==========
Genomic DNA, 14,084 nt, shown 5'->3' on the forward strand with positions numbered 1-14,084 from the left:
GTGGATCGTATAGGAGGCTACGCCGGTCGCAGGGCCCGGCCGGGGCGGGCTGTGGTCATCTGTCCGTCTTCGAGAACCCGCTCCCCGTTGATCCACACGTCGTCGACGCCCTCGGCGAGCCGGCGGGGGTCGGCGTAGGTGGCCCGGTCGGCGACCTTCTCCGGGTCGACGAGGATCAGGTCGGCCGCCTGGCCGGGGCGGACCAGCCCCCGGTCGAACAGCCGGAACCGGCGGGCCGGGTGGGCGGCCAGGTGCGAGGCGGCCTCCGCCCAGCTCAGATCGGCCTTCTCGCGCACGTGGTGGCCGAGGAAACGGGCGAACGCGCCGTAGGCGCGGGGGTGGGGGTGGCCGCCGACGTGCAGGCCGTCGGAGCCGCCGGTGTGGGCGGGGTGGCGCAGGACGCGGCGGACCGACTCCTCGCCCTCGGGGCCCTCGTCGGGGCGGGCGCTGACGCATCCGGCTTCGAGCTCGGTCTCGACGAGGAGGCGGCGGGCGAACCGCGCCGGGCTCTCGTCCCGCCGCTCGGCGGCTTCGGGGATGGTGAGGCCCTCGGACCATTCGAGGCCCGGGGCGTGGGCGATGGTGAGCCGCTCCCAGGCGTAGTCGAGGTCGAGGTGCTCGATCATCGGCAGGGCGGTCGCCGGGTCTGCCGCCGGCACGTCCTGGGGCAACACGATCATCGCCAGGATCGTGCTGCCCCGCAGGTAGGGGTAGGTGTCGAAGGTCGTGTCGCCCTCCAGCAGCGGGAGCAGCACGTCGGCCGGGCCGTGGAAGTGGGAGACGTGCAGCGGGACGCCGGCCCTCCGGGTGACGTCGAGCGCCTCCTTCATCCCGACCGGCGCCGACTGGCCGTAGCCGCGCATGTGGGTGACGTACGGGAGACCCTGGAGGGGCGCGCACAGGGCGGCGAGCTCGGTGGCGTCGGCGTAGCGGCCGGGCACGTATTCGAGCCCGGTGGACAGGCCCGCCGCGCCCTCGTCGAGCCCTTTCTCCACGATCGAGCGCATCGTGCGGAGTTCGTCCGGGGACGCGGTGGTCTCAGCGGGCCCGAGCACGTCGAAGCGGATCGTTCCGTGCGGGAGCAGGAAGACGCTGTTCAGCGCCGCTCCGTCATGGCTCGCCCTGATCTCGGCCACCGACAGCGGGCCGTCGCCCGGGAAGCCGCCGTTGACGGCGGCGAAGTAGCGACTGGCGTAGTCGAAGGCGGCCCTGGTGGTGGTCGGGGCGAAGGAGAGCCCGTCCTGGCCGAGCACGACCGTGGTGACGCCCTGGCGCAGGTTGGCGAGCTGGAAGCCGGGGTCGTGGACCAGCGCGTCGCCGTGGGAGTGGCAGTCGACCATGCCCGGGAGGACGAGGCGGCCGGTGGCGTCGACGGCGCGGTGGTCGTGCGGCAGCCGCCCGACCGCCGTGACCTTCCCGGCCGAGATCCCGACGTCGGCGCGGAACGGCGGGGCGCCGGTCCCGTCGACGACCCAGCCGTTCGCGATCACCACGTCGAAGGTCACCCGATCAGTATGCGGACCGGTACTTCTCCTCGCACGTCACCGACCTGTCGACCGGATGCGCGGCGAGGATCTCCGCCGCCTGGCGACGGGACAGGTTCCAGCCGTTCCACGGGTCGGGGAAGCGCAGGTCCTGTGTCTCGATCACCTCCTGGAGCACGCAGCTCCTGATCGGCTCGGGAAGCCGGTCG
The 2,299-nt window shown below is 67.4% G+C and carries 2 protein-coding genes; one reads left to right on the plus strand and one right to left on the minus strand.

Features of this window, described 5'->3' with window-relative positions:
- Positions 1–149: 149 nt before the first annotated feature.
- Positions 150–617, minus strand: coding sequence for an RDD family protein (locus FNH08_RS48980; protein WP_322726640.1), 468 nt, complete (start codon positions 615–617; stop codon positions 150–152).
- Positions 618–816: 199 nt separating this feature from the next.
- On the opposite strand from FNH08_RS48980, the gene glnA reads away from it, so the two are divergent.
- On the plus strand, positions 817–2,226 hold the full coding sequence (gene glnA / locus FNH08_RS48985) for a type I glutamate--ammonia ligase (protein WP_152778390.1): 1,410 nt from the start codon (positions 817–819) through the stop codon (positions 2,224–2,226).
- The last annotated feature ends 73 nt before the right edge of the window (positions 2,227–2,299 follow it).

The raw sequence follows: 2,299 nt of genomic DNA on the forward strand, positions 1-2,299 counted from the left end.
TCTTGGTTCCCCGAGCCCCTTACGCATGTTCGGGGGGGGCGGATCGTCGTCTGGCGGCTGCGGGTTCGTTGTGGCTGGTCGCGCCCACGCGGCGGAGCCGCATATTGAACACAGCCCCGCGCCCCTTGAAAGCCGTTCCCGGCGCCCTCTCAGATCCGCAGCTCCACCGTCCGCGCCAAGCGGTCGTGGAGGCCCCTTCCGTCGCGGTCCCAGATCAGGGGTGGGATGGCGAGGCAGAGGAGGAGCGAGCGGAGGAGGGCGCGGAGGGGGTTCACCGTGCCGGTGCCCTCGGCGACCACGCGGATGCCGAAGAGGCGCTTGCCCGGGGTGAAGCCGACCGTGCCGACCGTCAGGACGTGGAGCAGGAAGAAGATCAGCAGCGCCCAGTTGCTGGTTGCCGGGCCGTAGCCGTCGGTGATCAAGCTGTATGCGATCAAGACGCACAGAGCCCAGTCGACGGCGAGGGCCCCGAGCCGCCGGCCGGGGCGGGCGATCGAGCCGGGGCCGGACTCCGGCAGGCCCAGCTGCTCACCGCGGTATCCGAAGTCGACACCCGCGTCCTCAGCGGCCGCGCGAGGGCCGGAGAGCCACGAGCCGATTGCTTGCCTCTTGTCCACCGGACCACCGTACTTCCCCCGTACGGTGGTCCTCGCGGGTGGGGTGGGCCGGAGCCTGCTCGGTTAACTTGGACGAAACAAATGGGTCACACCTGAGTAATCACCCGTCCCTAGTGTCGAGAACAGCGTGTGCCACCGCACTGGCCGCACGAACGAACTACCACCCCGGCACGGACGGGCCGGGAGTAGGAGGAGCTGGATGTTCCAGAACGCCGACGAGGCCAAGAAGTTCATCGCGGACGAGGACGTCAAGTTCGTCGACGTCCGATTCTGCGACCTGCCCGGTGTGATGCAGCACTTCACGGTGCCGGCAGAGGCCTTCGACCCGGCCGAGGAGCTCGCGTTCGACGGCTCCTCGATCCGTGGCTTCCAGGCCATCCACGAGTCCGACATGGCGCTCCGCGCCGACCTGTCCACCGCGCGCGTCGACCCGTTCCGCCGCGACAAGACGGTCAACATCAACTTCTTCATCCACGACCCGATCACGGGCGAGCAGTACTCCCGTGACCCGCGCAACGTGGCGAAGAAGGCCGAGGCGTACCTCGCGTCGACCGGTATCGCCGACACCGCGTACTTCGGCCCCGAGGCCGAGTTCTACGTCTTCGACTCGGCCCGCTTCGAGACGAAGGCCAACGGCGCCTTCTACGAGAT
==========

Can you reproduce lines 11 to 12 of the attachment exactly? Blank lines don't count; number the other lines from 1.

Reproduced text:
The raw sequence follows: 2,299 nt of genomic DNA on the forward strand, positions 1-2,299 counted from the left end.
TCTTGGTTCCCCGAGCCCCTTACGCATGTTCGGGGGGGGCGGATCGTCGTCTGGCGGCTGCGGGTTCGTTGTGGCTGGTCGCGCCCACGCGGCGGAGCCGCATATTGAACACAGCCCCGCGCCCCTTGAAAGCCGTTCCCGGCGCCCTCTCAGATCCGCAGCTCCACCGTCCGCGCCAAGCGGTCGTGGAGGCCCCTTCCGTCGCGGTCCCAGATCAGGGGTGGGATGGCGAGGCAGAGGAGGAGCGAGCGGAGGAGGGCGCGGAGGGGGTTCACCGTGCCGGTGCCCTCGGCGACCACGCGGATGCCGAAGAGGCGCTTGCCCGGGGTGAAGCCGACCGTGCCGACCGTCAGGACGTGGAGCAGGAAGAAGATCAGCAGCGCCCAGTTGCTGGTTGCCGGGCCGTAGCCGTCGGTGATCAAGCTGTATGCGATCAAGACGCACAGAGCCCAGTCGACGGCGAGGGCCCCGAGCCGCCGGCCGGGGCGGGCGATCGAGCCGGGGCCGGACTCCGGCAGGCCCAGCTGCTCACCGCGGTATCCGAAGTCGACACCCGCGTCCTCAGCGGCCGCGCGAGGGCCGGAGAGCCACGAGCCGATTGCTTGCCTCTTGTCCACCGGACCACCGTACTTCCCCCGTACGGTGGTCCTCGCGGGTGGGGTGGGCCGGAGCCTGCTCGGTTAACTTGGACGAAACAAATGGGTCACACCTGAGTAATCACCCGTCCCTAGTGTCGAGAACAGCGTGTGCCACCGCACTGGCCGCACGAACGAACTACCACCCCGGCACGGACGGGCCGGGAGTAGGAGGAGCTGGATGTTCCAGAACGCCGACGAGGCCAAGAAGTTCATCGCGGACGAGGACGTCAAGTTCGTCGACGTCCGATTCTGCGACCTGCCCGGTGTGATGCAGCACTTCACGGTGCCGGCAGAGGCCTTCGACCCGGCCGAGGAGCTCGCGTTCGACGGCTCCTCGATCCGTGGCTTCCAGGCCATCCACGAGTCCGACATGGCGCTCCGCGCCGACCTGTCCACCGCGCGCGTCGACCCGTTCCGCCGCGACAAGACGGTCAACATCAACTTCTTCATCCACGACCCGATCACGGGCGAGCAGTACTCCCGTGACCCGCGCAACGTGGCGAAGAAGGCCGAGGCGTACCTCGCGTCGACCGGTATCGCCGACACCGCGTACTTCGGCCCCGAGGCCGAGTTCTACGTCTTCGACTCGGCCCGCTTCGAGACGAAGGCCAACGGCGCCTTCTACGAGAT